Whether or not the CFMEU’s Dave Noonan’s claim in The Australian Financial Review this week is correct – specifically that “the markets were the last to know [about Airport Link], everybody else in the industry knew that the company were going to drop hundreds of millions of dollars and obviously they chose to tell the stock market very late in the piece” – is less significant than whether a carcinogenic tumour has grown between management and staff. The former can be resolved but the latter is potentially more permanent, and therefore damaging to shareholder returns.
Leighton is a fixture in the portfolios of thousands of superannuants nearing retirement and their disappointment with their investment returns can be at least partly attributed to the poor wealth-creating contribution of this company and its management. In turn, this can be attributed to the motivation and satisfaction of staff.
Shareholders are also the owners and have a right to know how management is performing, but now the majority shareholder’s demands will hold sway and the majority shareholder is Spain’s Grupo ACS, not the many Australian super funds who thought the company’s management was working for them. Oh, and I am guessing there is the risk of further writedowns on projects that haven’t yet hit the headlines.
Like the Titanic, where only the executives at White Star Line were truly safe, minority shareholders may find there aren’t enough lifeboats for them either.
Many of us grew up with a diet of the brilliant work of Walt Disney. As children we laughed and cried along with the characters of Donald Duck and Mickey Mouse, Cinderella and Bambi. More recently, boosted by the purchase of Steve’s Job’s Pixar business, Disney continues to build its library and draw many more generations into the fold with the characters of Finding Nemo, Toy Story, Monsters Inc and Cars. The company dominates with its ‘share-of-mind’ competitive advantage. In this Guest Post Andrew takes the scalpel to the company and dissects its major components.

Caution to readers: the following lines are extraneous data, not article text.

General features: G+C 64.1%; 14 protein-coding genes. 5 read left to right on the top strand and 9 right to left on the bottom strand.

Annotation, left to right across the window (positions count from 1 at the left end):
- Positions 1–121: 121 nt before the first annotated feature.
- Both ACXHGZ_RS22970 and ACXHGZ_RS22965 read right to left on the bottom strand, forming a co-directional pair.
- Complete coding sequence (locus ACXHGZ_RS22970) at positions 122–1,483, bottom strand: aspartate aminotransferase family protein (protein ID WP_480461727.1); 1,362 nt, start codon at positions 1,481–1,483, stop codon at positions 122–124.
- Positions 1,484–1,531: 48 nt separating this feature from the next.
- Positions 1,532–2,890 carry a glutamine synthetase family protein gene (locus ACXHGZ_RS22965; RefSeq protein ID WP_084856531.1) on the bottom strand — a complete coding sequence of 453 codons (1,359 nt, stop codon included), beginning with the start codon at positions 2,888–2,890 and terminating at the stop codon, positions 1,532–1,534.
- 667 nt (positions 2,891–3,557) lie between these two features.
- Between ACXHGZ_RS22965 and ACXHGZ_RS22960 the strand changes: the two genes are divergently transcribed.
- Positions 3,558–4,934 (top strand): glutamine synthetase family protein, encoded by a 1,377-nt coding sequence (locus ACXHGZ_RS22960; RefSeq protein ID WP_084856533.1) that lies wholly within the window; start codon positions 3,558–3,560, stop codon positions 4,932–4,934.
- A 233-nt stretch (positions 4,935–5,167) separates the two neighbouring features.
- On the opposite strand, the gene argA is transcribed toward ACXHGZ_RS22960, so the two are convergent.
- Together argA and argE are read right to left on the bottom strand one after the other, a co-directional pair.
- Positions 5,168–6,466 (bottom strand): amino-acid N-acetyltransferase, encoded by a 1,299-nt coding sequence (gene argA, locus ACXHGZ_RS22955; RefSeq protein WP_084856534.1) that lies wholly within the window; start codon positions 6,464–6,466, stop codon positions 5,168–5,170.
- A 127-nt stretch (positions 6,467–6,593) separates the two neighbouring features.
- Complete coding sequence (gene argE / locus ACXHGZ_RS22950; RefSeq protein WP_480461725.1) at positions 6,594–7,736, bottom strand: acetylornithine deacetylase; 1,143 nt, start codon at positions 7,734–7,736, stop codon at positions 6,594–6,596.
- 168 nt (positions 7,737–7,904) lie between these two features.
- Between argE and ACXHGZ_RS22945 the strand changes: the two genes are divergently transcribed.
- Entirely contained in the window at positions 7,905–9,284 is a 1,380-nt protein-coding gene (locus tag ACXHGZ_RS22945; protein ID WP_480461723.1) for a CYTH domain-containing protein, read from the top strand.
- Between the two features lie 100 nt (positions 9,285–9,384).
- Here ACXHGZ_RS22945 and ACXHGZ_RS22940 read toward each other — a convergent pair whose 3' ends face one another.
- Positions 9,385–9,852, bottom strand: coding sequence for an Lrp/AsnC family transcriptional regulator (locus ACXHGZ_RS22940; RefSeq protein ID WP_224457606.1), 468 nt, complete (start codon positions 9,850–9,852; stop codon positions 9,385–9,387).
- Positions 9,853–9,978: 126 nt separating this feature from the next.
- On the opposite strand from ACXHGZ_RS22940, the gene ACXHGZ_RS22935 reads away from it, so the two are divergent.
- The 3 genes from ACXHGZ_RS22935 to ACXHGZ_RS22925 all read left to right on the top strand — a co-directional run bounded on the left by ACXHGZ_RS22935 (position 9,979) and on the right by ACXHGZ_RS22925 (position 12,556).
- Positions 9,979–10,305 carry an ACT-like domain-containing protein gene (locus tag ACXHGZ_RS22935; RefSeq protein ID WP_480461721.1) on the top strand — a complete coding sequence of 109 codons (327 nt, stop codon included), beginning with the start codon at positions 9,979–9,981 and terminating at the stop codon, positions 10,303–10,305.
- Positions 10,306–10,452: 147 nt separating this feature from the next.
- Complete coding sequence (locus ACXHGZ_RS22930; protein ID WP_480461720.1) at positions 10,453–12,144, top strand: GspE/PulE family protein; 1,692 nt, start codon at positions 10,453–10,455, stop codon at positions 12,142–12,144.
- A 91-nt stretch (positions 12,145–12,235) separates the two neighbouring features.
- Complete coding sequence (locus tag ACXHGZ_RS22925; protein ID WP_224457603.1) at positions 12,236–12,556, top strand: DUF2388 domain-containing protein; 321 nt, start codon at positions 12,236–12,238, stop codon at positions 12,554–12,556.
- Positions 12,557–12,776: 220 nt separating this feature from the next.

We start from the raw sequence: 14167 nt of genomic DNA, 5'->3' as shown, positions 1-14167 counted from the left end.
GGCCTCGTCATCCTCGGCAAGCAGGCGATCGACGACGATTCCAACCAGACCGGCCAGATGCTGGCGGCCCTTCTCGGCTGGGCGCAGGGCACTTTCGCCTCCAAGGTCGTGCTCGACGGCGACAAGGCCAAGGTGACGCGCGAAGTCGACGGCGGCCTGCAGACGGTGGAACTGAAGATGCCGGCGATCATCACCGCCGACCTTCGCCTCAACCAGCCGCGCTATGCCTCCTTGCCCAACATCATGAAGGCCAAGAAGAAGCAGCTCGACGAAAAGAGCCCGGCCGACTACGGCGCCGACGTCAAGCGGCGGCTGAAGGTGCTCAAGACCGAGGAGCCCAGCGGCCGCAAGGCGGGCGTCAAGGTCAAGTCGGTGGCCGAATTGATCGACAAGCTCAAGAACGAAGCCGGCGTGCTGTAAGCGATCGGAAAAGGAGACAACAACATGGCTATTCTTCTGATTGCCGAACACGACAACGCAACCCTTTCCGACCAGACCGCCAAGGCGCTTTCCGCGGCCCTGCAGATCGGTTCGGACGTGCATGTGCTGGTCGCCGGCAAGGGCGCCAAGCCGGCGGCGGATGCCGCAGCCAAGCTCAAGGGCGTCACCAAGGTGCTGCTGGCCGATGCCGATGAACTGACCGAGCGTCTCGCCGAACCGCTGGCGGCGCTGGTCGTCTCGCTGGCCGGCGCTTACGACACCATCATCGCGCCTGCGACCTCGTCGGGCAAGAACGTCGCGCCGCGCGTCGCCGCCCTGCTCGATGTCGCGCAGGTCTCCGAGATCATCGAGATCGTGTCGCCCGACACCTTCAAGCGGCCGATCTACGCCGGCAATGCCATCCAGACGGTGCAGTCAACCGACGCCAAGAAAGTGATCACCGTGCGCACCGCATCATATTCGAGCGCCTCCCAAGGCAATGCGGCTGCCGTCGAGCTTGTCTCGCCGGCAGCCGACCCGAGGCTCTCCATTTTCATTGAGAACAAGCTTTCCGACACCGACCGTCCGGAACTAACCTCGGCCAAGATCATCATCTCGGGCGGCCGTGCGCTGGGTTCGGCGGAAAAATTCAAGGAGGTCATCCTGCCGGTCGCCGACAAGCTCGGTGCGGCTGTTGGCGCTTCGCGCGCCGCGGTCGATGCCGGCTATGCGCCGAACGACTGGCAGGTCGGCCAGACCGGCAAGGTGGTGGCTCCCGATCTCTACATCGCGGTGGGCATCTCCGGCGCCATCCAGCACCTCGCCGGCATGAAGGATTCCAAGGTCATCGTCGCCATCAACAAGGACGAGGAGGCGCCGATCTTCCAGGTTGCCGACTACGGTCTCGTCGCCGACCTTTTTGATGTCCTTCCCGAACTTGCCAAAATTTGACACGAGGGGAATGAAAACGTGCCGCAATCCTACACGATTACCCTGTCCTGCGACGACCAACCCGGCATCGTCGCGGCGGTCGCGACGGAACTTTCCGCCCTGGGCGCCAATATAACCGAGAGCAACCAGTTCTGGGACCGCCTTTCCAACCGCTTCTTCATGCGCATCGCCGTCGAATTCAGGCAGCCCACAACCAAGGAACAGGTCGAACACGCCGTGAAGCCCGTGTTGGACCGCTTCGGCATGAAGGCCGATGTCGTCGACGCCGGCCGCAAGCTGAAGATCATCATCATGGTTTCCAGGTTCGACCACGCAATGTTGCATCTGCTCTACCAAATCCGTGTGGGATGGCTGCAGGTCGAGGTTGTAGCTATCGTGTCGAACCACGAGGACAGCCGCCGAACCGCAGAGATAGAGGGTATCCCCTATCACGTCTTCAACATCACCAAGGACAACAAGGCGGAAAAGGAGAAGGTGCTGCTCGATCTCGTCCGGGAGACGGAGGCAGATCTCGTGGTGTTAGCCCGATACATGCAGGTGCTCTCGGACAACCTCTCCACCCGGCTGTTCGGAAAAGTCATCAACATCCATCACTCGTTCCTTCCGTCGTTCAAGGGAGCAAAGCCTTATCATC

What does your company REALLY do?
A nuts and bolts look inside the happiest company on earth
The ability to make assumptions about the future prospects of a business is fundamentally linked to how we understand that business. Without a good understanding you will be more than likely flying blind and your perceptions and reality could be in very different places and therefore throwing a great deal of uncertainty into any estimate of intrinsic value (which is linked more to the future prospects than anything).
A company that I am very fond of and one that I am sure almost everyone here has heard of is the Walt Disney Company (NYSE:DIS). I thought this would make a great case study in understanding the business.
So what does Walt Disney do? The first thing that comes to mind is the feature cartoons that it made its name on and its theme parks. These are the most iconic images that are attached to this famous company and more than likely where we were first knowingly exposed to the brand whether it be entering Disneyland for the first time and looking up Main Street towards the castle or watching movies like Snow White, Dumbo, Pinocchio.
What may surprise some people however is that most of the revenue and net income for the company comes from television.
Take a look at the below table:
Figure 1-Yearly breakdown of DIS segment revenue and net income (net income is before non-controlling interests taken out and are reported in US$ Millions)
As you can see in Fig.1, every year from 2001 to 2011, the largest contributor to revenue and profit (except 2002) was the Media Networks segment of the business. Over this period the company has on average brought in around 41.5% of the groups revenue and 55% of the net income as shown by fig 2.
Figure 2- Average % of total group figures